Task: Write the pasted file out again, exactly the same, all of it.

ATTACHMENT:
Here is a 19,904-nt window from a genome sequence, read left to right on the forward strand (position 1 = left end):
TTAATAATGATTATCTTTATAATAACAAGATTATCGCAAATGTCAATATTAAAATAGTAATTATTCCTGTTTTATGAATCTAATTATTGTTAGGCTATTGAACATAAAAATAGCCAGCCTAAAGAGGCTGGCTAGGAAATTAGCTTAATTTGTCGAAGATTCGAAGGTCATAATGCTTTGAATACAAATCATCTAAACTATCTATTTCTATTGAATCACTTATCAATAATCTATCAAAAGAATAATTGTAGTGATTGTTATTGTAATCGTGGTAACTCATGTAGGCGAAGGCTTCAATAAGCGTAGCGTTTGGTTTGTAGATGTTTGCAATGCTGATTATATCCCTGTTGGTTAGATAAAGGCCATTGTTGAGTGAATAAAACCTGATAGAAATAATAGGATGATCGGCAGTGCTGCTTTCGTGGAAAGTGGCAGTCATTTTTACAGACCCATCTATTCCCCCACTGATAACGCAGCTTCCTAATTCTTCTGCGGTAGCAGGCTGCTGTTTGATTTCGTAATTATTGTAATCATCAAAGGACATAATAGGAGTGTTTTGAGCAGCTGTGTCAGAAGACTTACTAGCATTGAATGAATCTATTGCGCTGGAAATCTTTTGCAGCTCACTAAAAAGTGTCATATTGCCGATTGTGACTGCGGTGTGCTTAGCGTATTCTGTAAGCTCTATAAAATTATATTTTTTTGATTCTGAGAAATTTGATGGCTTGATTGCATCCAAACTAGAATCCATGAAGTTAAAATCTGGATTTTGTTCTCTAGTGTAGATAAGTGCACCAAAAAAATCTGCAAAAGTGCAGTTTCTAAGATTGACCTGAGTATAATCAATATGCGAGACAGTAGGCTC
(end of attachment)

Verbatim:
Here is a 19,904-nt window from a genome sequence, read left to right on the forward strand (position 1 = left end):
TTAATAATGATTATCTTTATAATAACAAGATTATCGCAAATGTCAATATTAAAATAGTAATTATTCCTGTTTTATGAATCTAATTATTGTTAGGCTATTGAACATAAAAATAGCCAGCCTAAAGAGGCTGGCTAGGAAATTAGCTTAATTTGTCGAAGATTCGAAGGTCATAATGCTTTGAATACAAATCATCTAAACTATCTATTTCTATTGAATCACTTATCAATAATCTATCAAAAGAATAATTGTAGTGATTGTTATTGTAATCGTGGTAACTCATGTAGGCGAAGGCTTCAATAAGCGTAGCGTTTGGTTTGTAGATGTTTGCAATGCTGATTATATCCCTGTTGGTTAGATAAAGGCCATTGTTGAGTGAATAAAACCTGATAGAAATAATAGGATGATCGGCAGTGCTGCTTTCGTGGAAAGTGGCAGTCATTTTTACAGACCCATCTATTCCCCCACTGATAACGCAGCTTCCTAATTCTTCTGCGGTAGCAGGCTGCTGTTTGATTTCGTAATTATTGTAATCATCAAAGGACATAATAGGAGTGTTTTGAGCAGCTGTGTCAGAAGACTTACTAGCATTGAATGAATCTATTGCGCTGGAAATCTTTTGCAGCTCACTAAAAAGTGTCATATTGCCGATTGTGACTGCGGTGTGCTTAGCGTATTCTGTAAGCTCTATAAAATTATATTTTTTTGATTCTGAGAAATTTGATGGCTTGATTGCATCCAAACTAGAATCCATGAAGTTAAAATCTGGATTTTGTTCTCTAGTGTAGATAAGTGCACCAAAAAAATCTGCAAAAGTGCAGTTTCTAAGATTGACCTGAGTATAATCAATATGCGAGACAGTAGGCTC